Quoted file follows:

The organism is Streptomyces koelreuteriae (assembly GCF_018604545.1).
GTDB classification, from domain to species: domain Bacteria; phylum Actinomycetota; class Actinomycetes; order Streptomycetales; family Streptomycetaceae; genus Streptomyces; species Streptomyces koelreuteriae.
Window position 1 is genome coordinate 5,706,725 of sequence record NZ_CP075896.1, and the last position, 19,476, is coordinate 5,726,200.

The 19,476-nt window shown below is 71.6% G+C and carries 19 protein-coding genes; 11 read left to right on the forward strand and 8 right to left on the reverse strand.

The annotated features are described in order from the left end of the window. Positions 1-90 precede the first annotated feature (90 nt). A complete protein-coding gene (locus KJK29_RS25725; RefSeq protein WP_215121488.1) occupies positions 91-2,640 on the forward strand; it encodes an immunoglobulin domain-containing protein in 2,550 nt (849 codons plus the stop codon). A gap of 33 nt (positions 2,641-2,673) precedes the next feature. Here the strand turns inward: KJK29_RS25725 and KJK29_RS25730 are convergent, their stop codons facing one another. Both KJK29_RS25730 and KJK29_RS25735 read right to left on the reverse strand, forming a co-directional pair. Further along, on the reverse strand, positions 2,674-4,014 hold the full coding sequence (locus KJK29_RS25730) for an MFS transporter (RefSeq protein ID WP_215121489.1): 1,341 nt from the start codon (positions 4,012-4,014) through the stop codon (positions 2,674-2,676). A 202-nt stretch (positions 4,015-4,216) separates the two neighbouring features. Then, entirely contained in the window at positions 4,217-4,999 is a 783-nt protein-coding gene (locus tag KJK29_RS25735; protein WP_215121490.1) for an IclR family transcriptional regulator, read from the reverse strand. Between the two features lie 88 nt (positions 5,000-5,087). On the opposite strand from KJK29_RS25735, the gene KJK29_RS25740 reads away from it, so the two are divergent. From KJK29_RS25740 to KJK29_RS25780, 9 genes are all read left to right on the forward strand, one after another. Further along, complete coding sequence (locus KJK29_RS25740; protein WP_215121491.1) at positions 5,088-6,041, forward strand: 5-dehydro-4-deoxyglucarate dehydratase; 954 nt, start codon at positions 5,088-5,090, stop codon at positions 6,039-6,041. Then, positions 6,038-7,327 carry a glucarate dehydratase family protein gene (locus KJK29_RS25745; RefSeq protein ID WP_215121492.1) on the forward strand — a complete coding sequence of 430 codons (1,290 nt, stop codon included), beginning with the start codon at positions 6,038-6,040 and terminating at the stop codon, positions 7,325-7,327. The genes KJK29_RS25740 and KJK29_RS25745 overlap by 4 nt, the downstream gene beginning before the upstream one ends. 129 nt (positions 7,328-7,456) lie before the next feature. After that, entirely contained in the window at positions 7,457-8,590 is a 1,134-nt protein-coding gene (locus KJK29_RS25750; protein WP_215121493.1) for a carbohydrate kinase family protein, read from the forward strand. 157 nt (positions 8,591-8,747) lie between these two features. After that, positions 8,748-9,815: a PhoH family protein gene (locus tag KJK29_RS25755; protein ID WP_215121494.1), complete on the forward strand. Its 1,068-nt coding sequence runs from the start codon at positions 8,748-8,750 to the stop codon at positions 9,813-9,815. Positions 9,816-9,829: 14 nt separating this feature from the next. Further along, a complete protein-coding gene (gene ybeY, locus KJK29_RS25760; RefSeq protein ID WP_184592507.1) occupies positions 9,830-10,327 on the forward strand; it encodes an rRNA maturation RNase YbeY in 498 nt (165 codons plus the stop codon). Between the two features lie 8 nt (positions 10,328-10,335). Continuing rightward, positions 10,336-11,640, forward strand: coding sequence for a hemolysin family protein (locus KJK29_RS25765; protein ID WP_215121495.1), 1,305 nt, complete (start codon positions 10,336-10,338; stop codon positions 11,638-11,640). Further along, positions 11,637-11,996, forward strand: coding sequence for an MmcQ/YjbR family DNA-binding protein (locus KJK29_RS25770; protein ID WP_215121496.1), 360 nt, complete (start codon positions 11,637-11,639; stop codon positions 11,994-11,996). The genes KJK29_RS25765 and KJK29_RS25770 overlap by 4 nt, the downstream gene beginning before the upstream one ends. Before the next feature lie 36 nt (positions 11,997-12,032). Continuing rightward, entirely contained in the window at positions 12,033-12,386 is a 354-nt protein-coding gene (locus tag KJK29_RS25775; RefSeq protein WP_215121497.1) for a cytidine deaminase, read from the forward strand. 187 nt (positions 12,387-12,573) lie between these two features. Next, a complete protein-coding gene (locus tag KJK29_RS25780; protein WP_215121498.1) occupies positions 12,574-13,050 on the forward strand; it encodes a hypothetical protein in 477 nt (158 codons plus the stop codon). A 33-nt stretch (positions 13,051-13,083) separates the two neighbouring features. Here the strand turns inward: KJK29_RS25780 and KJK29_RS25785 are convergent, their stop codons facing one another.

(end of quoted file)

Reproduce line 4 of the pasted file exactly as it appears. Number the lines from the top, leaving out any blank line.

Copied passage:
The 19,476-nt window shown below is 71.6% G+C and carries 19 protein-coding genes; 11 read left to right on the forward strand and 8 right to left on the reverse strand.